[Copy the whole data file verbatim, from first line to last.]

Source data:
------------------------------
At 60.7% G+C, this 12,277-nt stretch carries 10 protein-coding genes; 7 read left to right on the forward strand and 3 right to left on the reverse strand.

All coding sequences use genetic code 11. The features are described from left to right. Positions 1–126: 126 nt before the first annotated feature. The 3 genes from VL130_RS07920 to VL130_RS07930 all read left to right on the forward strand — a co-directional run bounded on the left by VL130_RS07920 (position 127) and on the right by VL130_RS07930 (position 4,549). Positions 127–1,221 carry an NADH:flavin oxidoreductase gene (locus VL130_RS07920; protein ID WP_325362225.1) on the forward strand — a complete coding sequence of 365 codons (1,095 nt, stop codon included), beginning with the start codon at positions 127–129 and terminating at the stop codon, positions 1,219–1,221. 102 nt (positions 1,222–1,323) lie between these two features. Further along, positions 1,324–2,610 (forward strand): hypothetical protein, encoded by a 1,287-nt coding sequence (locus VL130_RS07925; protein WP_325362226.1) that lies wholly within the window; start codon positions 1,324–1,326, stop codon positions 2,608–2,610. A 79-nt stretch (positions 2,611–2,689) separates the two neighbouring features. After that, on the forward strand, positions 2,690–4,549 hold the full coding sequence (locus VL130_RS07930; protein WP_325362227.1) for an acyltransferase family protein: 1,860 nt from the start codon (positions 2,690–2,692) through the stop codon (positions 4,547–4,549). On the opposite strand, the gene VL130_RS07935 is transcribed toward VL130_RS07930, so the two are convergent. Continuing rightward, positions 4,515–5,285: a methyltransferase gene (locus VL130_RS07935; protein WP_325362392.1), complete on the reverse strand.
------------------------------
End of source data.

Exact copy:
At 60.7% G+C, this 12,277-nt stretch carries 10 protein-coding genes; 7 read left to right on the forward strand and 3 right to left on the reverse strand.

All coding sequences use genetic code 11. The features are described from left to right. Positions 1–126: 126 nt before the first annotated feature. The 3 genes from VL130_RS07920 to VL130_RS07930 all read left to right on the forward strand — a co-directional run bounded on the left by VL130_RS07920 (position 127) and on the right by VL130_RS07930 (position 4,549). Positions 127–1,221 carry an NADH:flavin oxidoreductase gene (locus VL130_RS07920; protein ID WP_325362225.1) on the forward strand — a complete coding sequence of 365 codons (1,095 nt, stop codon included), beginning with the start codon at positions 127–129 and terminating at the stop codon, positions 1,219–1,221. 102 nt (positions 1,222–1,323) lie between these two features. Further along, positions 1,324–2,610 (forward strand): hypothetical protein, encoded by a 1,287-nt coding sequence (locus VL130_RS07925; protein WP_325362226.1) that lies wholly within the window; start codon positions 1,324–1,326, stop codon positions 2,608–2,610. A 79-nt stretch (positions 2,611–2,689) separates the two neighbouring features. After that, on the forward strand, positions 2,690–4,549 hold the full coding sequence (locus VL130_RS07930; protein WP_325362227.1) for an acyltransferase family protein: 1,860 nt from the start codon (positions 2,690–2,692) through the stop codon (positions 4,547–4,549). On the opposite strand, the gene VL130_RS07935 is transcribed toward VL130_RS07930, so the two are convergent. Continuing rightward, positions 4,515–5,285: a methyltransferase gene (locus VL130_RS07935; protein WP_325362392.1), complete on the reverse strand.